This poses, in fact, not just one, but two tricky questions for those of us who have #vitiligo (or any other autoimmune disease). 1) Does vitiligo count as one of those health conditions that carry a greater risk of flu-related complications? And 2) do any such risks outweigh those that might be associated with the flu vaccination itself? These are questions I ponder at this time every year because, even though my vitiligo is almost completely re-pigmented now (after spreading steadily for 5 decades) I know that I am still prone to certain de-pigmentation triggers and therefore cannot afford to be complacent.
So far, I have always chosen to run the risk of possibly catching flu over the potential risks of being vaccinated. I have never been quite sure whether this is the right decision – especially as I do usually go down with the flu once each winter. Nevertheless, I have continued to make that same choice, mainly because I have never noticed any adverse effect on my vitiligo as a result of getting the influenza virus, whereas most other #vaccinations and inoculations I have ever had in the past have left me feeling unwell. I am aware that this could be either coincidence or even imagination on my part and you could, quite reasonably, argue that catching the flu is likely to make me feel much more unwell. But my reluctance to have the jab is based on more than just a vague perception. I base it on a simple exercise of weighing up the potential pros and cons and realising that I am the only person who can make the decision because the doctors simply don't know whether it is wise for someone with vitiligo to have the flu jab or not.
Of course, the advice routinely handed out to anyone asking this sort of question is “ask your doctor”. But, since – in my experience - most doctors in general practice know less about vitiligo than the patients who have it, all you would get would be a well-intentioned opinion, based on limited knowledge. And, judging by everything I can find on the subject, asking a dermatologist would probably not be very much more helpful either. The fact is that the jury is still out on the subject of whether patients with autoimmune diseases should receive vaccinations and, to some extent, the jury is still out on the subject of whether vitiligo is a classic autoimmune disease in any case. So, where does that leave you and me? I think it leaves us to look at whatever evidence we can find and make up our own minds.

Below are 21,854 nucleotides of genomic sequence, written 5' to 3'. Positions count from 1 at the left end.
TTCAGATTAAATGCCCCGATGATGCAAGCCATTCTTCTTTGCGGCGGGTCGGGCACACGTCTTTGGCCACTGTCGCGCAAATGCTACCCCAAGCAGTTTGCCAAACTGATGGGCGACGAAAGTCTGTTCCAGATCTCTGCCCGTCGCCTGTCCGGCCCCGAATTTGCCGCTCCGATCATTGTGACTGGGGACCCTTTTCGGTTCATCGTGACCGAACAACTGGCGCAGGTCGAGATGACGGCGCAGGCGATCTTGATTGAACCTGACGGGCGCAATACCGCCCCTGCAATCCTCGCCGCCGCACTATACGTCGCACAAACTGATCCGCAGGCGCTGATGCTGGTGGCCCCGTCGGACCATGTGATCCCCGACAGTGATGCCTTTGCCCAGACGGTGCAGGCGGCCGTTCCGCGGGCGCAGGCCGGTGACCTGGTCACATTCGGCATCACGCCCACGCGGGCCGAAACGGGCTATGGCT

The battle ground
When it comes to vaccinations (not just the flu jab, but all vaccinations) feelings run high and opinions differ widely, both within the mainstream medical profession and the wider health system, as well as among the general public. No doubt some opinions are based on emotion and instinct, some on vested interests and some on a lack of accurate information. So this can make it difficult to get to the real facts – at least, the known facts, since the field of #immunology is still being explored and research still has a way to go before all of the questions we have about the immune system are answered.
Much of the controversy around the safety of vaccinations revolves around the question of infant inoculations. One camp says, quite rightly, that infant vaccination has saved millions of lives since it was introduced and has helped to eradicate a number of destructive and deadly diseases from the planet. When you look at the statistics, this is undeniable. Equally undeniable, though, is the fact that definite cause and effect has been established over the past few decades between significant numbers of individual cases of illness, and even fatalities, following vaccination. This is why the anti-vaccination camp argue that the body's own immune system should be left alone to do its job of protecting against infection and not be tampered with. From what I have read about infant vaccination, this view makes a lot of sense because to interfere with an infant's immune system while it is still in the process of developing does seem counter-intuitive and there appears to be quite a bit of credible scientific evidence to support this view. However, the question of infant vaccination is so complex and emotive that I want to confine this blog mainly to adult vaccination, since I am looking at this subject in the context of vitiligo, a condition that is usually not apparent until a person has past the infant stage. (But, I will refer briefly to the implications of infant vaccination later.)